• Business as Usual Is On Hold—Even at the EPA

    2020 has a new motto: “Canceled due to the coronavirus.” Businesses, schools, sports, travel, film, and TV production, conferences, meetings, and basically any and all business as usual has been suspended in the US as individuals and institutions try to slow the spread of Covid-19. We have, at least, had outdoor space to go to—staying at least six feet away from others as we do—when we need a break from the four walls of our homes. But those spaces, along with the air we breathe and the water we drink, may get a whole lot less pleasant going forward, as the Trump administration is adding environmental protection regulations to the temporary cancelation list.

    ARS TECHNICA

    This story originally appeared on Ars Technica, a trusted source for technology news, tech policy analysis, reviews, and more. Ars is owned by WIRED’s parent company, Condé Nast.

    The Environmental Protection Agency is

  • An ER Doctor Describes What It’s Like to Treat Covid-19

    The coronavirus has landed, hard, in American emergency rooms. Hospitals in some areas are overwhelmed with critically ill Covid-19 patients, as the patient surge that epidemiologists warned us about is beginning.

    Now it’s on doctors and nurses in emergency rooms across the US, who are also desperate for personal protective equipment like masks and gloves. “We think of the US as one of the most well-resourced places in the world when it comes to health care, but it just goes to show that when there’s sort of widespread panic, normal supplies can be depleted fairly quickly,” says Cedric Dark, an emergency room physician at the Baylor College of Medicine in Houston, which is preparing for a surge in patients.

    “The other thing that we’ve been doing in hospitals—not only in Houston but across the country—is trying to figure out ways we can use one ventilator machine for more than one

  • France’s Virus Train Moves Patients to Less Hard-Hit Areas

    Along with much of the world, France has gone into lockdown mode to stem the spread of the novel coronavirus. Citizens are staying at home, planes are on the tarmac, cars in garages. The national railroad has whittled service to a minimum, but it sent a TGV high-speed train from Strasbourg to Angers, in the Loire Valley, Thursday morning. The manifest, however, was most unusual: Instead of the more than 500 passengers that normally fit into the double-decker, it carried 20 Covid-19 patients.

    The goal of the “TGV medicalisé” was to take the pressure off hospitals in France’s Grand Est region, along the German and Belgian borders, where nearly 6,000 Covid-19 cases have been confirmed. Only the Paris area, with about 7,600 cases, has more within France, according to the national health agency. With fewer than 400 cases, the Loire region has medical capacity to spare.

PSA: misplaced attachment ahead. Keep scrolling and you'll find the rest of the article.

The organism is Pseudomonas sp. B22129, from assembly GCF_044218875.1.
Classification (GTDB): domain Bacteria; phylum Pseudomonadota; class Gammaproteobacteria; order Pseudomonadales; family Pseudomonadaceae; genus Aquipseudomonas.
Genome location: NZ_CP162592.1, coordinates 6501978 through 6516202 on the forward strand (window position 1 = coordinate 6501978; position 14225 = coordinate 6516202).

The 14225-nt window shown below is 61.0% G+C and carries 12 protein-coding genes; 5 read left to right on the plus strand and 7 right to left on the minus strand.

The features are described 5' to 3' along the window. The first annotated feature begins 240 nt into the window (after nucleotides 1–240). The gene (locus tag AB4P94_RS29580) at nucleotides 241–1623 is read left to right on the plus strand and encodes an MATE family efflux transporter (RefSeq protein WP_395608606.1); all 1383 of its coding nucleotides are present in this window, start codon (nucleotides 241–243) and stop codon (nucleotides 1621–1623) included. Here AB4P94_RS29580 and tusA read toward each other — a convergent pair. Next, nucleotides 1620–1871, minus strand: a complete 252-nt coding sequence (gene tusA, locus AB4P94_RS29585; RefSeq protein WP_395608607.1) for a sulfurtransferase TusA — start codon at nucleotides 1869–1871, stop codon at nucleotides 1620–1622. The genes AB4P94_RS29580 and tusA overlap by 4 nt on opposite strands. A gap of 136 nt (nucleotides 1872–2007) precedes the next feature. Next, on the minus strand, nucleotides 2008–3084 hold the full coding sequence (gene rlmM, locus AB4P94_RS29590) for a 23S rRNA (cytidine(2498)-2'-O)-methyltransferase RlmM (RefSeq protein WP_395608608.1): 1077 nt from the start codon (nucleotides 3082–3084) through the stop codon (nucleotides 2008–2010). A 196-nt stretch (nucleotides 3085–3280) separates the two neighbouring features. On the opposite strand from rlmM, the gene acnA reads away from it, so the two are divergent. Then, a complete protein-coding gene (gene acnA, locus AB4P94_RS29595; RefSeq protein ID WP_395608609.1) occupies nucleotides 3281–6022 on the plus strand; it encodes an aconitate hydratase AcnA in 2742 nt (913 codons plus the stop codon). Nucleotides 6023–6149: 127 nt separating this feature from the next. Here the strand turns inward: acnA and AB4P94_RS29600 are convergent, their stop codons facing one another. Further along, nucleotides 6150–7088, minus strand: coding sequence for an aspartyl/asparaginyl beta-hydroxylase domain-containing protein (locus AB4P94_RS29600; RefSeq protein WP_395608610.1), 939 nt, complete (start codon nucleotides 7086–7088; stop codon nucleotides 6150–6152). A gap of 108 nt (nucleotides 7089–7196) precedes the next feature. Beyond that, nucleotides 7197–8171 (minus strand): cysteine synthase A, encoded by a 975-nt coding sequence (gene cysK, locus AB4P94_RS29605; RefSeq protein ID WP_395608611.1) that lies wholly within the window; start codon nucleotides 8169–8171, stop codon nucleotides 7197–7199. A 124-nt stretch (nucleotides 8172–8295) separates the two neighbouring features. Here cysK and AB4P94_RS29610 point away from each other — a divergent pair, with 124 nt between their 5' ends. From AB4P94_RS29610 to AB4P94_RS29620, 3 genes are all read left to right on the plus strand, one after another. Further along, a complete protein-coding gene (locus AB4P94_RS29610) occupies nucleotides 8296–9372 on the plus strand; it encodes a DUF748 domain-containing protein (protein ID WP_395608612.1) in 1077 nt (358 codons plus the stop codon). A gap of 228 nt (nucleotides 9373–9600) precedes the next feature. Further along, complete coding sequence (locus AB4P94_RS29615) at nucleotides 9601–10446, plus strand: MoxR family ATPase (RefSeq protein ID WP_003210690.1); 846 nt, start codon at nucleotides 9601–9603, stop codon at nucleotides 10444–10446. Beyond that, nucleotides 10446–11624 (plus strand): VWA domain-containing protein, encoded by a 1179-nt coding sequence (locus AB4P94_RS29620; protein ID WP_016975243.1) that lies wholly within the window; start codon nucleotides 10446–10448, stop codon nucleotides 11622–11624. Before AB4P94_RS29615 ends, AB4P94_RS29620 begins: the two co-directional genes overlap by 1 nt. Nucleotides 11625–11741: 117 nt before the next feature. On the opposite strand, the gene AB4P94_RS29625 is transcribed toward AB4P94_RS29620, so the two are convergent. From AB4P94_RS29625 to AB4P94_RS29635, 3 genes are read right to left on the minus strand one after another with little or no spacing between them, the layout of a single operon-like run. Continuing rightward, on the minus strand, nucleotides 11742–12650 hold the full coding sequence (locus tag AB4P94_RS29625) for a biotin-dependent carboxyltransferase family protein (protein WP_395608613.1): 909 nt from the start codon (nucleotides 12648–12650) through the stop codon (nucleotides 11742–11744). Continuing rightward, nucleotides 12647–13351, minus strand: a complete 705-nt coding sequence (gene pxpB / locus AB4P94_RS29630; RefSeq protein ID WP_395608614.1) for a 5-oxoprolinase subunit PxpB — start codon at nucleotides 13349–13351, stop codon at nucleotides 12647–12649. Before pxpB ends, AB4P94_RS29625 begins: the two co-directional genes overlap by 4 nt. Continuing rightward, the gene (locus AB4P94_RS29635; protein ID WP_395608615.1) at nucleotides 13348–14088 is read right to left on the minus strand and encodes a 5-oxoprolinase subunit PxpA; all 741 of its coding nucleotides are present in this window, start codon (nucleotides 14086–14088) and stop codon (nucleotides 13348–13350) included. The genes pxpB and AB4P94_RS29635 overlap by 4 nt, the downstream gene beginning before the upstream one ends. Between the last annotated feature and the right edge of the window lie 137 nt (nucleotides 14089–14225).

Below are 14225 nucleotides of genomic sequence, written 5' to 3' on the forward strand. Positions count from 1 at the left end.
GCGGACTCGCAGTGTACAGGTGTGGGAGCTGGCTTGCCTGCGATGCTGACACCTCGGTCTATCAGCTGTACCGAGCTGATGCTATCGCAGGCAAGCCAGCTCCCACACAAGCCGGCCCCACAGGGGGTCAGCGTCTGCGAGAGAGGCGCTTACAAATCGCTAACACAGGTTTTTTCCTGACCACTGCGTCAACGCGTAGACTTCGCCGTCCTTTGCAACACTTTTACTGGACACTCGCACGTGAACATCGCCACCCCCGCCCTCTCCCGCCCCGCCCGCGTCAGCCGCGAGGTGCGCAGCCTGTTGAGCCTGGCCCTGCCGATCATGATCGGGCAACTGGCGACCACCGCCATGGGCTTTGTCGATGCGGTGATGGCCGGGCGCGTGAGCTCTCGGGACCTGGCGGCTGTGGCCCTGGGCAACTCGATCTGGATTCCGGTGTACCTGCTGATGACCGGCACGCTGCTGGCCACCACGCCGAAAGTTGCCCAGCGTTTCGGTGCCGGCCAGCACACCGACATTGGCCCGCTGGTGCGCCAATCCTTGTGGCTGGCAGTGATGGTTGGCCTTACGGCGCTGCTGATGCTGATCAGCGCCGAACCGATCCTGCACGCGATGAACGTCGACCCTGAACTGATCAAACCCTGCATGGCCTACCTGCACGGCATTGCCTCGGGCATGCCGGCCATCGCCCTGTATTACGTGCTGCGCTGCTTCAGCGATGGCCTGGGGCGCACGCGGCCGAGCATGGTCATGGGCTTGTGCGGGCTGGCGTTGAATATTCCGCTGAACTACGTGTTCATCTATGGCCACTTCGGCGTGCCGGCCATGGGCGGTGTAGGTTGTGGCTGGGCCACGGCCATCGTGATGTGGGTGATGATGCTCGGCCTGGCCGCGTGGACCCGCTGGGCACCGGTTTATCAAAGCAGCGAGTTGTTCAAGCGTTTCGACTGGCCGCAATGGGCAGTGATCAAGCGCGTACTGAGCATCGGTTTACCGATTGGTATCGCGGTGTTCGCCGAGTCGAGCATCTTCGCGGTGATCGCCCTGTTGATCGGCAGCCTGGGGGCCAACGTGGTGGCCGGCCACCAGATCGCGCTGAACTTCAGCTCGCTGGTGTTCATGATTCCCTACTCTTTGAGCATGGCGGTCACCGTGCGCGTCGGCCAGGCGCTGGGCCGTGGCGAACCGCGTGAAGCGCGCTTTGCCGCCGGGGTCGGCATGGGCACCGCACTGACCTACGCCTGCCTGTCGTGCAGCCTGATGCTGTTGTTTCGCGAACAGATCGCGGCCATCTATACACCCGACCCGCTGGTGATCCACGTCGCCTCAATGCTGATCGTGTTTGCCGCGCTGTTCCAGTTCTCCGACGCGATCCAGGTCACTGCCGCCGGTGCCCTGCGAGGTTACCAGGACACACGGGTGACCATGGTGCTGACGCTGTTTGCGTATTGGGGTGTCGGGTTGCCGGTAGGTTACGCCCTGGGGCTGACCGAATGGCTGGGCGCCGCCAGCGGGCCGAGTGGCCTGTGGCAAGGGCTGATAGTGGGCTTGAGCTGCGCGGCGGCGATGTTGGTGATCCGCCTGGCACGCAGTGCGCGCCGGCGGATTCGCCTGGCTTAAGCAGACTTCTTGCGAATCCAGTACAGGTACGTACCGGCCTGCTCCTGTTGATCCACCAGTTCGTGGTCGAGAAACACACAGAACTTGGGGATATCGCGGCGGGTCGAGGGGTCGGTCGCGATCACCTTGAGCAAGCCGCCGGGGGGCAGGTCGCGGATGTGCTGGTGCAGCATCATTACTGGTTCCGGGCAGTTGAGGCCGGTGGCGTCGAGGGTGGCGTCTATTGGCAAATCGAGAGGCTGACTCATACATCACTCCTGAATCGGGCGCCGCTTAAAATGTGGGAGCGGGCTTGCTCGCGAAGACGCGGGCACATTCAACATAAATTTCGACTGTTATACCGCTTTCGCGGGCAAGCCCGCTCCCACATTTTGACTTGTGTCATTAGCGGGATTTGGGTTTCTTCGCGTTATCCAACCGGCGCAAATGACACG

• Researchers Push For Mass Blood Tests as a Covid-19 Strategy

    Next week, blood banks across the Netherlands are set to begin a nationwide experiment. As donations arrive—about 7,000 of them per week is the norm—they’ll be screened with the usual battery of tests that keep the blood supply safe, plus one more: a test for antibodies to SARS-CoV-2, the virus that causes Covid-19. Then, in a few weeks, another batch of samples will get the same test. And after that, depending on the numbers, there could be further rounds. The blood donors should be fairly representative of Dutch adults ages 18 to 75 and, most importantly, they’ll all be healthy enough for blood donation—or at least outwardly so.

    Testing thousands of samples from seemingly-healthy people might sound a little wasteful, with all we’ve been hearing about testing shortages around the world. But that’s precisely the point, says Hans Zaaijer, a microbiologist at Amsterdam University Medical Center and Sanquin, the Dutch

  • Covid-19 Poses a Heightened Threat in Jails and Prisons

    On Monday, Mo Korchinski drove to pick a woman up from prison. Korchinski is the project administrator for Unlocking the Gates Peer Health Mentoring Program, which provides support for formerly incarcerated people during the first 72 hours of their release. Korchinski had wasted the trip. The woman she had come to collect wasn’t able to leave custody. Due to extra security measures put in place during the global outbreak of Covid-19, she will have to wait a further 14 days before she can travel from prison to a post-correctional treatment facility, just in case she has been exposed to coronavirus while incarcerated. “It’s hard enough to find somewhere to go after prison any time,” Korchinski says. “Now with Covid-19, it’s way harder.” The woman will have to wait, and hope she doesn’t get sick.

    While deferring long-awaited freedom is depressing, the idea of coming down with coronavirus in prison is

  • Most Kids Only Get Mildly Sick From Covid-19—but Not All

    The kids are alright. Right? Well …

    For months, as a new coronavirus has spread around the world—sickening nearly 370,000 people and killing more than 16,000 as of Monday afternoon—it’s seemed that children have been spared the worst of this global pandemic. The earliest data from China, where the outbreak first started, showed that children under the age of 10 made up the tiniest fraction of identified infections. The same study found that the respiratory disease hit older people in China the hardest. Covid-19 killed one out of 250 patients under the age of 50. For patients over the age of 80, it was more like one in five. But it wasn’t clear if that was because the virus only attacked older people, or if they just had worse symptoms, and were thus more likely to be tested.